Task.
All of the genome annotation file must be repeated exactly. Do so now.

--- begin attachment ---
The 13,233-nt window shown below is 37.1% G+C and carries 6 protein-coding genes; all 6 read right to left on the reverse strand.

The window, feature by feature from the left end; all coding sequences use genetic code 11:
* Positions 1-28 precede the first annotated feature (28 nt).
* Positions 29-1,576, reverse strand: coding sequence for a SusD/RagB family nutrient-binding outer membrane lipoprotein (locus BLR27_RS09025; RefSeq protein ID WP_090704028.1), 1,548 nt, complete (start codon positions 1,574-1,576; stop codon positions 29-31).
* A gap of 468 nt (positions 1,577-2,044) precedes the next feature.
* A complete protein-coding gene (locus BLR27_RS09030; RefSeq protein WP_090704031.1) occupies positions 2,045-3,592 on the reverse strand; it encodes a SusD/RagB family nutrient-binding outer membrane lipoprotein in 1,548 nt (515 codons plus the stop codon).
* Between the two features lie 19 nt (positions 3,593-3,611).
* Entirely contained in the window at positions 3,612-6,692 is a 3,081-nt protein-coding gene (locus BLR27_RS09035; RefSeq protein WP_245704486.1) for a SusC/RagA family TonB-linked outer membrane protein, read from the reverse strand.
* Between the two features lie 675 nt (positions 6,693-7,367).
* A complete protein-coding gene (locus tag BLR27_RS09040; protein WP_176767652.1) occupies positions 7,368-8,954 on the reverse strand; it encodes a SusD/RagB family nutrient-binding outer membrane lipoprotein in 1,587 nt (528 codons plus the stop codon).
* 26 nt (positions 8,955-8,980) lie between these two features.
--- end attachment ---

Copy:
The 13,233-nt window shown below is 37.1% G+C and carries 6 protein-coding genes; all 6 read right to left on the reverse strand.

The window, feature by feature from the left end; all coding sequences use genetic code 11:
* Positions 1-28 precede the first annotated feature (28 nt).
* Positions 29-1,576, reverse strand: coding sequence for a SusD/RagB family nutrient-binding outer membrane lipoprotein (locus BLR27_RS09025; RefSeq protein ID WP_090704028.1), 1,548 nt, complete (start codon positions 1,574-1,576; stop codon positions 29-31).
* A gap of 468 nt (positions 1,577-2,044) precedes the next feature.
* A complete protein-coding gene (locus BLR27_RS09030; RefSeq protein WP_090704031.1) occupies positions 2,045-3,592 on the reverse strand; it encodes a SusD/RagB family nutrient-binding outer membrane lipoprotein in 1,548 nt (515 codons plus the stop codon).
* Between the two features lie 19 nt (positions 3,593-3,611).
* Entirely contained in the window at positions 3,612-6,692 is a 3,081-nt protein-coding gene (locus BLR27_RS09035; RefSeq protein WP_245704486.1) for a SusC/RagA family TonB-linked outer membrane protein, read from the reverse strand.
* Between the two features lie 675 nt (positions 6,693-7,367).
* A complete protein-coding gene (locus tag BLR27_RS09040; protein WP_176767652.1) occupies positions 7,368-8,954 on the reverse strand; it encodes a SusD/RagB family nutrient-binding outer membrane lipoprotein in 1,587 nt (528 codons plus the stop codon).
* 26 nt (positions 8,955-8,980) lie between these two features.